About the Author(s)

Daphney Mawila Email symbol
Department of Educational Psychology, Faculty of Education, University of Johannesburg, Johannesburg, South Africa


Mawila, D., 2023, ‘Growing resilience capacity for learners presenting with specific learning disability in learners with special education needs schools’, African Journal of Disability 12(0), a1045. https://doi.org/10.4102/ajod.v12i0.1045

Original Research

Growing resilience capacity for learners presenting with specific learning disability in learners with special education needs schools

Daphney Mawila

Received: 18 Mar. 2022; Accepted: 07 Aug. 2022; Published: 18 Apr. 2023

Copyright: © 2023. The Author(s). Licensee: AOSIS.
This is an Open Access article distributed under the terms of the Creative Commons Attribution License, which permits unrestricted use, distribution, and reproduction in any medium, provided the original work is properly cited.


Background: Preventing adversity from accelerating among learners with specific learning disabilities (SLD) is imperative. Continuous adversities, such as social-emotional, psychological and academic difficulties, characterise learners with SLD. Prior studies have been conducted on learners with SLD developing a disorder because of the difficulties they face. However, very few studies offer evidence of how learners presenting with SLD cope despite their learning disability.

Objectives: The study sought to investigate what resilience resources are available among learners with SLD in learners with special education needs (LSEN) schools and to provide stakeholders with evidence of resilience enablers for learners with SLD.

Method: An exploratory quantitative research study was adopted, and 217 respondents with SLD were selected through purposive sampling in four LSEN schools. These learners completed the Child and Youth Resilience Measure (CYRM-28). Data were analysed using the Statistical Package for the Social Sciences (SPSS) and the custom table was used as a statistical technique

Results: Even though the presence of SLD negatively affects an individual’s academic, psychological, social and emotional functioning, the results of this study show that individual qualities, relationships with caregivers and peers and contextual resources were resilience-enabling resources for learners with SLD.

Conclusion: The study’s results show that the combination of individual attributes, relational and environmental factors enables the resilience of learners with SLD. When given accessible and meaningful support, learners with SLD can develop resilience.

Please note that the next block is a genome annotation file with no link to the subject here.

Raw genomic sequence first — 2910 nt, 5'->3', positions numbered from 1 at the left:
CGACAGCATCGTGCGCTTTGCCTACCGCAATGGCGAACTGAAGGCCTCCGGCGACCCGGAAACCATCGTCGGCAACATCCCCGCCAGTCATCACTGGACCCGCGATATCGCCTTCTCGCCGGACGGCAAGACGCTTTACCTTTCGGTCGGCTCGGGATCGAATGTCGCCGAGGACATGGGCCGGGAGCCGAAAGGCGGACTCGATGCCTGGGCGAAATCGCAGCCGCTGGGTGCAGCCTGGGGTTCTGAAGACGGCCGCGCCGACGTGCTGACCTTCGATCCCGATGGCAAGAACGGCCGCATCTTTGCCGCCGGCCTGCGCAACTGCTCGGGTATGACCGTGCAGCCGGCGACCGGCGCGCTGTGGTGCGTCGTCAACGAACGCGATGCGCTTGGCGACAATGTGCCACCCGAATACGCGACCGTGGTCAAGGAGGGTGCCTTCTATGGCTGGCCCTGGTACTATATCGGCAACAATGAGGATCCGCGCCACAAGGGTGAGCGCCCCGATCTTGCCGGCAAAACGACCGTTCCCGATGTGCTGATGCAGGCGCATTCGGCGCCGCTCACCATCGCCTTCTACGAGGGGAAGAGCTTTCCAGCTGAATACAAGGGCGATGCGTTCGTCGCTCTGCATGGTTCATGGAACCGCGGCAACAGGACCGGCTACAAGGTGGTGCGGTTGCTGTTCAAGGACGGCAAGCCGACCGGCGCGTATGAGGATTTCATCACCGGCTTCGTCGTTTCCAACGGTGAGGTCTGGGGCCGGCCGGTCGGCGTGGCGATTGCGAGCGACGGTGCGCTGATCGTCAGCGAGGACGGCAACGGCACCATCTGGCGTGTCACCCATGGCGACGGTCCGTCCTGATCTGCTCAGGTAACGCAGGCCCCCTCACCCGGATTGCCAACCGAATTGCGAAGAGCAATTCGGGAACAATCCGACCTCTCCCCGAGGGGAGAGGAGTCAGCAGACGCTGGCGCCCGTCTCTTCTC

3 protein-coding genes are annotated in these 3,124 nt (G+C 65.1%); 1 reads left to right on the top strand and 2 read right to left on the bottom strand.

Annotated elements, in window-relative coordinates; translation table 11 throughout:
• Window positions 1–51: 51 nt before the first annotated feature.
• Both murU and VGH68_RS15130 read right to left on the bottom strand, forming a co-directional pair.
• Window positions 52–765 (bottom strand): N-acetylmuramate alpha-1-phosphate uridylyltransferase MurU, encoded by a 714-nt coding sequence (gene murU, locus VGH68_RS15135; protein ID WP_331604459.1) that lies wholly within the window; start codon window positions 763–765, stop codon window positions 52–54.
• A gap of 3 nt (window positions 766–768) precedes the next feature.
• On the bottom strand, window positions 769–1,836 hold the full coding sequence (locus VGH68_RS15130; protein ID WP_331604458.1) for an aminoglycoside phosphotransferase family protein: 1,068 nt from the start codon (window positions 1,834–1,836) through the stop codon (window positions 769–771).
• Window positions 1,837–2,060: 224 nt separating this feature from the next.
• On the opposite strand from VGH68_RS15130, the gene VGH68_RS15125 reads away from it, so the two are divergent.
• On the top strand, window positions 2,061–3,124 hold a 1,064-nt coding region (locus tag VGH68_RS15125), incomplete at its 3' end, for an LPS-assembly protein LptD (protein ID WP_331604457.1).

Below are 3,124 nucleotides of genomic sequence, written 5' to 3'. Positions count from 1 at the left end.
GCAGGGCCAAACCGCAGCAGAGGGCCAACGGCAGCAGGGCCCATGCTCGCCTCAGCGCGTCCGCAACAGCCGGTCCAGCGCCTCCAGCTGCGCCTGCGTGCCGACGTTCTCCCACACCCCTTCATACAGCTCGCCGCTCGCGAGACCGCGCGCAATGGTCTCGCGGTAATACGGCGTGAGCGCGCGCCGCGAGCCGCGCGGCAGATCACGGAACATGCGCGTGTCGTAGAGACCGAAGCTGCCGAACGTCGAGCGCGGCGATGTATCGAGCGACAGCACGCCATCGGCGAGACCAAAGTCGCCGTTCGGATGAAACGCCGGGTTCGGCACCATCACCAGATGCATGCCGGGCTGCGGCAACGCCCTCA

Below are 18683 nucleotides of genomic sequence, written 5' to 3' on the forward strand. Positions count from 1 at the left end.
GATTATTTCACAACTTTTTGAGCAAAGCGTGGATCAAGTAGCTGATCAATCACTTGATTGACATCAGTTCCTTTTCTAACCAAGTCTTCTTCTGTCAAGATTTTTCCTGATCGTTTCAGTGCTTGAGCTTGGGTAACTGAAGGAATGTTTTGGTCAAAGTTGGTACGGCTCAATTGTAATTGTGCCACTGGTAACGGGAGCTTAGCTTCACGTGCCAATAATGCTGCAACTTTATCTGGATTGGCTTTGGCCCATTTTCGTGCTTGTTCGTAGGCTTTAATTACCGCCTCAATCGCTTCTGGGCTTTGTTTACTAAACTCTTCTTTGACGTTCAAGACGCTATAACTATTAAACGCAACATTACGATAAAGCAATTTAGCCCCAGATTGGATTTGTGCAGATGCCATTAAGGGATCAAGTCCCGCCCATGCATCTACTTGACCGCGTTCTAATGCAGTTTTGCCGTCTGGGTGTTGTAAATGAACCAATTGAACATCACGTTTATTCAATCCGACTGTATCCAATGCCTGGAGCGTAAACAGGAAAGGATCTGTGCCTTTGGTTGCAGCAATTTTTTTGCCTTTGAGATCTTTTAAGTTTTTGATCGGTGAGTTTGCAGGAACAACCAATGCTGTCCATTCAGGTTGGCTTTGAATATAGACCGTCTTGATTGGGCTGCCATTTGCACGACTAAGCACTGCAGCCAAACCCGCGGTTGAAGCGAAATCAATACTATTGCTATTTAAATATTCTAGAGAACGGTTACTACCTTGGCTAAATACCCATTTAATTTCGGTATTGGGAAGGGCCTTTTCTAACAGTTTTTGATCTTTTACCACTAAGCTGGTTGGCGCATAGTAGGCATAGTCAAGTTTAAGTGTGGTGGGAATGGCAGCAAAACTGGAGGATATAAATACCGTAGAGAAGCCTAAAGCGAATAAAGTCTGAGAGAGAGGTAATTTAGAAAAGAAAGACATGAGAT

Contribution: The study contributes to the dearth of knowledge regarding the resilience of learners with SLD in LSEN schools.

Keywords: individual factors; contextual factors; learners with special education needs; relationships; resilience; resources; risk; specific learning disability.


Specific learning disabilities (SLDs) result from biological and contextual factors. The Diagnostic and Statistical Manual, 5th Edition (DSM-5) (2013) defines SLD as one of the neurodevelopmental disorders that originate from biology and comprise the interaction of genetics and contextual factors. The interaction between these factors affects the ability of the individual to process information adequately. Specific learning disabilities include disabilities in basic education skills like reading, listening, speaking, written expression or mathematical calculations (Grigorenko et al. 2020). Children with SLDs often suffer continuous adversities, such as academic problems, which have implications on their learning and the functioning of their families. The challenges faced by learners with SLDs extend to their social, emotional and psychological functioning. Specific learning disabilities could result in repeated failures in school and dropping out. Learners who drop out of school are likely to have adverse consequences on their quality of life, increasing the risk of relying on social welfare organisations (Kohli, Sharma & Padhy 2018). Thus, SLDs cause stress to learners’ lives, both at school and afterwards. Norris et al. (2020) argue that the social and emotional problems faced by learners with SLDs are likely to continue into adulthood and limit their prospects of success. The combination of a stressful life and everyday difficulties could result in nonresilient outcomes for learners with SLDs.

Researchers (see Haroardottir, Juliusdottir & Guomundsson 2015; Morrison & Gosden 2019) state that SLD is a risk factor as it predicts both affirmative and undesirable outcomes. Many children with SLD develop disorders due to the inability to resile in the face of hardships in their lives. However, some individuals with SLD manage to cope with adversities despite the presence of SLD in their lives and are resilient (Panicker & Chelliah 2016). Ungar (2019) states that resilience is evident when an individual faces adversity. In prior studies, researchers found successful, well-adjusted individuals, despite the hardships faced by learners with SLD (Haroardottir et al. 2015). A study by Holtge et al. (2021) states that there are factors within learners’ social ecology that could enhance their resilience and assist them in overcoming the challenges accompanying the presence of SLD. Ebersöhn (2019) points out that resilience mitigates risk factors impacting individuals’ functioning. Resilience is defined as: